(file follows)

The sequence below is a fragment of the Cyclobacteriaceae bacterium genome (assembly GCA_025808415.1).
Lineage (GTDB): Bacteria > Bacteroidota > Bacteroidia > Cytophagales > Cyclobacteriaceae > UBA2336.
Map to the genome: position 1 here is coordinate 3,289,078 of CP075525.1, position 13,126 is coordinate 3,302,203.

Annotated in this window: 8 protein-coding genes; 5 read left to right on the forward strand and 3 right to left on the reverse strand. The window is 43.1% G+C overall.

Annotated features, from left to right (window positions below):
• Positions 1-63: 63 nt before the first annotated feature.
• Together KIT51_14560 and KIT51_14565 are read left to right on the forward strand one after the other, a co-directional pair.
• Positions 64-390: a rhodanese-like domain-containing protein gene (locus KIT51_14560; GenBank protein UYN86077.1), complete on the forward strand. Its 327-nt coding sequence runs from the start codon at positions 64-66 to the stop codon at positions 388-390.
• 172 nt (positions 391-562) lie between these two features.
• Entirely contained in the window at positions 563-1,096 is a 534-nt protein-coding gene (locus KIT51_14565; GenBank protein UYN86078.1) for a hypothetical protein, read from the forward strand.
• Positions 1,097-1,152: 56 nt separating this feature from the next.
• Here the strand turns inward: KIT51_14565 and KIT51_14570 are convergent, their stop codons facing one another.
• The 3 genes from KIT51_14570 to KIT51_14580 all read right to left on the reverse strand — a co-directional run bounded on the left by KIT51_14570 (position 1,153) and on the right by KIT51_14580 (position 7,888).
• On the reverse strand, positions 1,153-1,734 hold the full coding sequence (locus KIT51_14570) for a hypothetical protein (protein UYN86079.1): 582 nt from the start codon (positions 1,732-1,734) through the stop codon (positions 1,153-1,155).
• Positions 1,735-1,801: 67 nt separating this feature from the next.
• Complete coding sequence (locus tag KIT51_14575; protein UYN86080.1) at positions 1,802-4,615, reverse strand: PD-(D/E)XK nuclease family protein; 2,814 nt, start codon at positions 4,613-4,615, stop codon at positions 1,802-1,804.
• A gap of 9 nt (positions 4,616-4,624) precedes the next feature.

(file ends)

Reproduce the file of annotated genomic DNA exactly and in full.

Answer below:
The sequence below is a fragment of the Cyclobacteriaceae bacterium genome (assembly GCA_025808415.1).
Lineage (GTDB): Bacteria > Bacteroidota > Bacteroidia > Cytophagales > Cyclobacteriaceae > UBA2336.
Map to the genome: position 1 here is coordinate 3,289,078 of CP075525.1, position 13,126 is coordinate 3,302,203.

Annotated in this window: 8 protein-coding genes; 5 read left to right on the forward strand and 3 right to left on the reverse strand. The window is 43.1% G+C overall.

Annotated features, from left to right (window positions below):
• Positions 1-63: 63 nt before the first annotated feature.
• Together KIT51_14560 and KIT51_14565 are read left to right on the forward strand one after the other, a co-directional pair.
• Positions 64-390: a rhodanese-like domain-containing protein gene (locus KIT51_14560; GenBank protein UYN86077.1), complete on the forward strand. Its 327-nt coding sequence runs from the start codon at positions 64-66 to the stop codon at positions 388-390.
• 172 nt (positions 391-562) lie between these two features.
• Entirely contained in the window at positions 563-1,096 is a 534-nt protein-coding gene (locus KIT51_14565; GenBank protein UYN86078.1) for a hypothetical protein, read from the forward strand.
• Positions 1,097-1,152: 56 nt separating this feature from the next.
• Here the strand turns inward: KIT51_14565 and KIT51_14570 are convergent, their stop codons facing one another.
• The 3 genes from KIT51_14570 to KIT51_14580 all read right to left on the reverse strand — a co-directional run bounded on the left by KIT51_14570 (position 1,153) and on the right by KIT51_14580 (position 7,888).
• On the reverse strand, positions 1,153-1,734 hold the full coding sequence (locus KIT51_14570) for a hypothetical protein (protein UYN86079.1): 582 nt from the start codon (positions 1,732-1,734) through the stop codon (positions 1,153-1,155).
• Positions 1,735-1,801: 67 nt separating this feature from the next.
• Complete coding sequence (locus tag KIT51_14575; protein UYN86080.1) at positions 1,802-4,615, reverse strand: PD-(D/E)XK nuclease family protein; 2,814 nt, start codon at positions 4,613-4,615, stop codon at positions 1,802-1,804.
• A gap of 9 nt (positions 4,616-4,624) precedes the next feature.